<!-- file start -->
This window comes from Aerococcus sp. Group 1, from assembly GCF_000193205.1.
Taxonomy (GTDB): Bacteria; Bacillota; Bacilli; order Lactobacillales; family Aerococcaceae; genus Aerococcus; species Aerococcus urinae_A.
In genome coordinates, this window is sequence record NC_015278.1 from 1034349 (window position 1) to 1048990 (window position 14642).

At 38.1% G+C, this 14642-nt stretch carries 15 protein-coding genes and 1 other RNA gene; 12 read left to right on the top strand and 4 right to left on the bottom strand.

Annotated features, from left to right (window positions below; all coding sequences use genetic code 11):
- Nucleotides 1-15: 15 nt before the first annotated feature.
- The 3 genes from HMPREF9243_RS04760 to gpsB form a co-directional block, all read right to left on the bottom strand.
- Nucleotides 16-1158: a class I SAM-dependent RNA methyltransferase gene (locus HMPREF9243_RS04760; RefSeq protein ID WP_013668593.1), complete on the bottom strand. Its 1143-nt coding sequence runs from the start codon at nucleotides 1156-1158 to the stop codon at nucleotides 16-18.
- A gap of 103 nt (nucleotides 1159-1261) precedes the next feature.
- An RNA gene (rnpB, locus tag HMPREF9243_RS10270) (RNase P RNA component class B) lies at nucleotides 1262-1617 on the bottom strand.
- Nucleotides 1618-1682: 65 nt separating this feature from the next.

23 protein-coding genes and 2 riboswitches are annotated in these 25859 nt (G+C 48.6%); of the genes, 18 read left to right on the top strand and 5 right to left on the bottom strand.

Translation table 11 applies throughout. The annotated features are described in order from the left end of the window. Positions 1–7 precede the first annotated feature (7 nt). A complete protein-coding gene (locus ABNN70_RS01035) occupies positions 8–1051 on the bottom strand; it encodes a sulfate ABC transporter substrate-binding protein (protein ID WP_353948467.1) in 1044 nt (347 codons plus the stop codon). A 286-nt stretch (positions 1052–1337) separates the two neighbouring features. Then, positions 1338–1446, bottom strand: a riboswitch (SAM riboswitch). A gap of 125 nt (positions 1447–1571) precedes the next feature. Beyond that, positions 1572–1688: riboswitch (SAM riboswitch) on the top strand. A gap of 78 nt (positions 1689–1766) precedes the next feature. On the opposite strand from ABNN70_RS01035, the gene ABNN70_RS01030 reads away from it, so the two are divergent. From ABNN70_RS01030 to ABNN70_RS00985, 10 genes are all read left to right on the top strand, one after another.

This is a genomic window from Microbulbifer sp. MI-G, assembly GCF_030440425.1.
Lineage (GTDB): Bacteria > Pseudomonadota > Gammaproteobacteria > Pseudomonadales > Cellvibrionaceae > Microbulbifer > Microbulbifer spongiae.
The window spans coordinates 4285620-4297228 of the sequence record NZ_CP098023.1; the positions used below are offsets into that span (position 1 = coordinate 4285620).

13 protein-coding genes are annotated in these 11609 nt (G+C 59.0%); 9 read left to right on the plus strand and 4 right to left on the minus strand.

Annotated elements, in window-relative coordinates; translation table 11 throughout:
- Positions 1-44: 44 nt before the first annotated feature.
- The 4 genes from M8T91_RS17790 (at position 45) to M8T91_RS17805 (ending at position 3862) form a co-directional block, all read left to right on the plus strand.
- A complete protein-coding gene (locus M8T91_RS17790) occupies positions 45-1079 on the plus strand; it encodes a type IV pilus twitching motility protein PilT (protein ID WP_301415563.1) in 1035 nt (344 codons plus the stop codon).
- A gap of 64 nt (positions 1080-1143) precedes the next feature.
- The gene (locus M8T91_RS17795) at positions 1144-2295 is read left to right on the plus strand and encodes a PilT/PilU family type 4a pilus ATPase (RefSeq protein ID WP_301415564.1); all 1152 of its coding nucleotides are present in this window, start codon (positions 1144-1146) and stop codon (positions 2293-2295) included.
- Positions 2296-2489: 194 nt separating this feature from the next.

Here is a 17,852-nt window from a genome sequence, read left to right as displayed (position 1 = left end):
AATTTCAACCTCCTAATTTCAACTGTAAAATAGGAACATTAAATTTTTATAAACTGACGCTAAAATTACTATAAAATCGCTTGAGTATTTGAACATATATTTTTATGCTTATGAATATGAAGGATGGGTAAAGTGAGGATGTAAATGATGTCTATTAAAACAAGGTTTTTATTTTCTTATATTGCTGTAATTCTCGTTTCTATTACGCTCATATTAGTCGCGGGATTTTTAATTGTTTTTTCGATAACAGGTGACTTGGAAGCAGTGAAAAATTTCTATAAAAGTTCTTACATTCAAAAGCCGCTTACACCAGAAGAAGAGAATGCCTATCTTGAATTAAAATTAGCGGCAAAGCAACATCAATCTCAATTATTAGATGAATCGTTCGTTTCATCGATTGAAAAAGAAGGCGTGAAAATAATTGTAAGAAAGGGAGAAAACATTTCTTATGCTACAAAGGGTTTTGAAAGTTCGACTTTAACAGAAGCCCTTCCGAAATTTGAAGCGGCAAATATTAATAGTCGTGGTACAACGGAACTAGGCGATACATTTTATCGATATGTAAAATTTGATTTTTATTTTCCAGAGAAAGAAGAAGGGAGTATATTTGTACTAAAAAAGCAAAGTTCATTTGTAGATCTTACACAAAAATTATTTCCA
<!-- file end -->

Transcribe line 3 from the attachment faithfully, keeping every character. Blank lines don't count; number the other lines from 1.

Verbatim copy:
In genome coordinates, this window is sequence record NC_015278.1 from 1034349 (window position 1) to 1048990 (window position 14642).